Reflections on One Amazing Year

Today marks the final day of my first year running Indie Gamer Chick.  I started this site on July 1, 2011, and somehow a year has already passed.  I would ask where the time went, but I already know the answer to that.  It was spent having the best time of my life.  And I mean that.  If you’re looking for a mouthy, sarcastic, atypical Indie Gamer Chick piece, this probably isn’t for you.  However, I’ve been doing this site for 366 days now (stupid leap years) and I think I’ve earned the right to speak from the heart.  Just this once, I promise.

When I started Indie Gamer Chick, I had never really considered doing anything like this.  I’ve always been pretty opinionated about gaming, but I never really thought to air those opinions to anyone.  And then I met Brian, my best friend in the world.  He did what friends do, which is listened to me whenever I rambled about gaming or movies or life in general.  I’m not exactly chatter box, but he made me feel like I could be one, with a lot of practice.  He also encouraged me to find a way to talk about this stuff, and get it out there.  Nobody would probably read it, but it would help me to learn to express myself.  I was diagnosed at age 4 with autism, and self-expression has always been a trouble spot for me.

Around this time, the annual summer gaming drought was in full effect.  I was starving for something to play, and I was actually planning on checking out stuff on Steam.  I don’t remember why, but Brian, his roommate Bryce, and myself were comparing our games for Xbox and PlayStation.  I think we were looking for stuff to play against each other.  And then I stumbled upon Breath of Death VII.  I had an “oh yea, I totally forgot about this.  Xbox has an indie game channel.”  I’m not a huge PC gamer.  I prefer to kickback on a couch to hunching over a monitor.  Breath of Death and I Made A Game With Zombies In It were the only two XBLIGs I had purchased, and it had been quite a while since I had even checked out the channel.

I had been talking with Brian about doing some kind of blog.  I wasn’t sure if I would talk about plot holes in movies or gaming.  That sounds weird but that’s really what the two choices were, since those were the only two subjects I had ever had long, borderline articulate conversations about.  Now while I have to admit that it would have been enticing to talk about how all my favorite movies are completely brain-dead at times, I wasn’t sure it would be something I could talk about at length.  I mean yea, it would have been nice to be able to explain why Minority Report’s villain reveal was the worst of its kind in history.  I mean the fucking dude commits the perfect crime in a society where there are things that accurately predict murders before they take place, which would take an absolute genius level of preparation, and he gets found out by a stupid slip of the tongue?  Really?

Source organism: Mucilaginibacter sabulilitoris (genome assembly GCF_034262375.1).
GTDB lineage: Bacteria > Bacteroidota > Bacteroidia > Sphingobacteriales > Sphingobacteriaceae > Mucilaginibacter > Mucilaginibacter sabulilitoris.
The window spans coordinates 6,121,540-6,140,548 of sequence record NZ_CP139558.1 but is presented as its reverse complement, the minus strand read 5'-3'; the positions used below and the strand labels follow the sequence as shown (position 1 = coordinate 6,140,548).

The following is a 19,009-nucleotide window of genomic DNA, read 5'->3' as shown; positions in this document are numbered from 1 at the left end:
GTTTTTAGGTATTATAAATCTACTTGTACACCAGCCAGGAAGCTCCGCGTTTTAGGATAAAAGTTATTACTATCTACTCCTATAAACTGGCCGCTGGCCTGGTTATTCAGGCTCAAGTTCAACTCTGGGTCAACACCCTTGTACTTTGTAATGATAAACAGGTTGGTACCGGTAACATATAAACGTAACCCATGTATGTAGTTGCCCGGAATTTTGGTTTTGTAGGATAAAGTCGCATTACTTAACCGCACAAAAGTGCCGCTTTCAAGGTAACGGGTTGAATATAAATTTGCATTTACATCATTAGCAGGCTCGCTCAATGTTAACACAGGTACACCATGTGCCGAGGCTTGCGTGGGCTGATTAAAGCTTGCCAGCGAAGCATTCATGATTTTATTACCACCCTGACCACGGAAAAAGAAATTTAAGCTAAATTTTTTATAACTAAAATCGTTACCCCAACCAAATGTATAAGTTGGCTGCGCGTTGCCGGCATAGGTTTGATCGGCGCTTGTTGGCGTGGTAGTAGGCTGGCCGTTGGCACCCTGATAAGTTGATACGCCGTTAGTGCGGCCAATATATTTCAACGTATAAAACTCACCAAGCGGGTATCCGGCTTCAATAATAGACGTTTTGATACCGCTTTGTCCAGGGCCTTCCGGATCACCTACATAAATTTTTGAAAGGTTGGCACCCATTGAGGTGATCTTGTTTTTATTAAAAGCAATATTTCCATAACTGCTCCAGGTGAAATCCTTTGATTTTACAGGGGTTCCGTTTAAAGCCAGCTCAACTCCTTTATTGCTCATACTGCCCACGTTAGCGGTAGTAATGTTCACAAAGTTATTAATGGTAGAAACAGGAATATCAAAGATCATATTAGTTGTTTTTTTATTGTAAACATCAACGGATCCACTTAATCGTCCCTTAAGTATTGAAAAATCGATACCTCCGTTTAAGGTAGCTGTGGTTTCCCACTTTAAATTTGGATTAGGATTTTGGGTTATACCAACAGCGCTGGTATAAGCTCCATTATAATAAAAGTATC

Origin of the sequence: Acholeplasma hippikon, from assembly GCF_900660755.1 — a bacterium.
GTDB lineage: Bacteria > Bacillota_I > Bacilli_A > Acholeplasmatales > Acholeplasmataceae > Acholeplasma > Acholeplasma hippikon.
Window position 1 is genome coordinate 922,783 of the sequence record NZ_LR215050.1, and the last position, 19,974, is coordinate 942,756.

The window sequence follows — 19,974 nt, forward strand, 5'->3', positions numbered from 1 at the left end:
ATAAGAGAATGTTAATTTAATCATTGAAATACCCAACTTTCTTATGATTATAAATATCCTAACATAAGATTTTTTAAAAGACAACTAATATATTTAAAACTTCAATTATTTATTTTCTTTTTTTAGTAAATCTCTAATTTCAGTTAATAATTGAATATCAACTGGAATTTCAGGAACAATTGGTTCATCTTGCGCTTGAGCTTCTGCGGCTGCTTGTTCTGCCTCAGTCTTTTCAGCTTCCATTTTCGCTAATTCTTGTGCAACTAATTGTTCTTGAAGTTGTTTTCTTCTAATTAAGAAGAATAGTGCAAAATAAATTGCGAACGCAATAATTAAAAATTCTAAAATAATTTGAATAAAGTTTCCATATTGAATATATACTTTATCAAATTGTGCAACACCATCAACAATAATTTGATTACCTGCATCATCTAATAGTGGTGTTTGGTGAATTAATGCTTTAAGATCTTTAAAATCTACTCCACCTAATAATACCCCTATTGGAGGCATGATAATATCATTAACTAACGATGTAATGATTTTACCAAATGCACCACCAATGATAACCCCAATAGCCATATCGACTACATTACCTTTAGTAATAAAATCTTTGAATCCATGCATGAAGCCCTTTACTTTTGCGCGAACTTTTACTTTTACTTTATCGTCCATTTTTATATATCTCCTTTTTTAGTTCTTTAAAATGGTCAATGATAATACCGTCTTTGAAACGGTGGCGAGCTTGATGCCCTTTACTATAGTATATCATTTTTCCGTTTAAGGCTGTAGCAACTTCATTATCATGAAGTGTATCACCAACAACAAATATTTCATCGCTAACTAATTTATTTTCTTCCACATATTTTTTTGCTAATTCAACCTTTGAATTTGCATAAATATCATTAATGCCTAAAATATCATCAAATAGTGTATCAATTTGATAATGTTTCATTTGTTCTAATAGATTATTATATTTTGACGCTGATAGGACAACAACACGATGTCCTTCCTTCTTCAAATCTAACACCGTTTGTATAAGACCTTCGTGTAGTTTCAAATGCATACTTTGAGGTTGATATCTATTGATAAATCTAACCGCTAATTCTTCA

I enjoyed working with your husband almost as much as I enjoyed using our infallible system to get away with murder. Oh wait, you didn’t hear that, did you?

But I chose not to talk about stuff like that.  Instead, I chose to talk about video games, specifically Xbox Live Indie Games.  Who knows, maybe Nit-Picky Movie Bitch will show up someday, but for now, my subject matter is Xbox Live Indie Games.  Of which my experience had been two full games and a handful of some of the worst fucking demos I’ve ever played.  Still, I was sold on the idea, so I did what any rational person with no writing experience and a history of would-be hobbies holding my interest for an average of 2.3 days would do: I bought about $100 worth of games.  Oh yea, Cathy, you’re a genius.

My first logo, and the only one I did myself. Yea, not great.

After doing a now non-existent “look at me, I have a blog!” post that I’m fairly sure only Brian and my other friend Sydne read, I turned out my first game review, for a title called The Angry Hand of God.  I wish I had saved the first draft of it.  It was terrible.  I was trying to sound like I knew what I was doing.  I remember reading it with Brian and thinking “Wow, this is horrible.”  And it wasn’t fun to write.  It really seemed like my idea of writing as a hobby was not going to fly.  Thank God for Brian.  He was like “oh come on, you can’t give up after one attempt.  Just try it again, and try to have fun.”  So I shit-canned the previous attempt, cleared my thoughts, and wrote this.  Tactful?  No.  But I didn’t feel like a tool writing it.  In fact, it felt pretty cathartic, especially after I had just burned a dollar playing it.